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Science Fiction World Building

Article posted on 10/1/2020

Here at Stardock, we love Science Fiction of all kinds: books, movies, comics, shows, you name it. Admittedly, I'm a bit more of a high fantasy girl myself, but I definitely love my Star Wars and Star Trek, and let's not exclude the glory that is Galaxy Quest. In another blog recently, I discussed genres and how they applied to gaming, specifically strategy - but it certainly applies here, as well. After all, Science Fiction isn't Science Fiction without certain elements, and there have been many classic "tropes" that fans love and have grown to define the genre over the years.

While hitting up my usual game and tech websites this week, I stumbled across an article on CNET about James Cameron's Avatar series. Wait, series? Unless we're talking about The Last Airbender, I wasn't aware there was a series for that particular movie - and, as it turns out, I was half correct.

There isn't a series yet. 

Apparently I've been living under a rock, because two sequels are very much underway in their development and are supposed to release even sooner than I realized. Unsurprisingly, it looks absolutely beautiful.

Now, it's been a pretty long time since I've seen Avatar (I remember seeing it in 3D not long after it released), but I do remember the collective gasp my group and I shared when we saw the first shots of Pandora. It was stunning, both from a VFX standpoint and an imaginative standpoint as well.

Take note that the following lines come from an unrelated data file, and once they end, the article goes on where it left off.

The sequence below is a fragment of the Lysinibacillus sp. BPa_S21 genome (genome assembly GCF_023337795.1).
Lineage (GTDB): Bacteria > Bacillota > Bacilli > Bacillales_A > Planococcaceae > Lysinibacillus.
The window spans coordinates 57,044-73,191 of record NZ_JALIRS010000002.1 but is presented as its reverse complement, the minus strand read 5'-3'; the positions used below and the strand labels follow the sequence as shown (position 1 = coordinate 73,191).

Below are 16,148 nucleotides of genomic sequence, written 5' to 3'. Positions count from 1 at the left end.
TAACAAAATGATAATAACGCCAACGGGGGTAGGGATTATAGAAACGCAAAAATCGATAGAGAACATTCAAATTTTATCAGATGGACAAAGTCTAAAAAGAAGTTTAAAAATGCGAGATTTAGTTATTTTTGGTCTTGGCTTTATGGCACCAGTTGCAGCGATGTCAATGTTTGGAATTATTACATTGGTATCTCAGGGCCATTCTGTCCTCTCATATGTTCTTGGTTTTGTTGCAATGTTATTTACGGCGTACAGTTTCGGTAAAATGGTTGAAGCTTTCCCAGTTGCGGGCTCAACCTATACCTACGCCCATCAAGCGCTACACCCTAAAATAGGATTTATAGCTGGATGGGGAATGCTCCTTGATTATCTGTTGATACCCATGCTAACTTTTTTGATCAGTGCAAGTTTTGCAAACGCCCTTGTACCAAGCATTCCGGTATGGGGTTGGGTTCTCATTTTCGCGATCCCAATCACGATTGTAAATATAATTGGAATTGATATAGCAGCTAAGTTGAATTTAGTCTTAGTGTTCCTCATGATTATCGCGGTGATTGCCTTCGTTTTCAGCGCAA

This brings me to something I think about a lot as a fiction writer: world building. It is simultaneously one of the most exciting and most exhausting aspects of creating a book, game, etc. You have to think of the big - the races, the species, the culture, the climate, the terrain - which tends to be a lot easier to keep at the forefront of your mind than the smaller details like population, agriculture, and so on. 

We do this all the time at Stardock, though often we're building multiple worlds, not just one. There are so many types of planets that you can discover in Galactic Civilizations III, for example, and while they're not all rendered with the kind of intricate detail that Avatar utilizes, there is still a story behind each of them in their terrain, their climate, and their suitability for being colonized. 

Perhaps one of the coolest parts of a sandbox game like GalCiv is how easily it is to project your own stories into the game itself. Each planet you colonize faces its own challenges through various events, world terrain, climate, and much more. It's fun to think about how your colonists are handling the wild overgrowth of a forested planet or enduring the harsh nights of a frozen tundra. 

"World Building," is also a broad term that can refer to more than just creating a literal world. It can mean a lore that connects and unifies multiple worlds or areas in a story. Each place needs all of these extra details in order to feel real and help the reader or game player invest in it. Star Control: Origins is an entire galaxy full of worlds, but the lore and the connection comes mostly from the main characters from various races and home worlds that you meet.

Building an interesting lore is key to creating something that people will connect with and get excited about. I can think of several films or books that do this well - Avatar definitely being among them! - and they tend to hold my interest during the time I'm reading/watching and also for a long time afterward.

Think about some of your favorite Science Fiction worlds and lore. Which ones do you love? I want to hear your thoughts!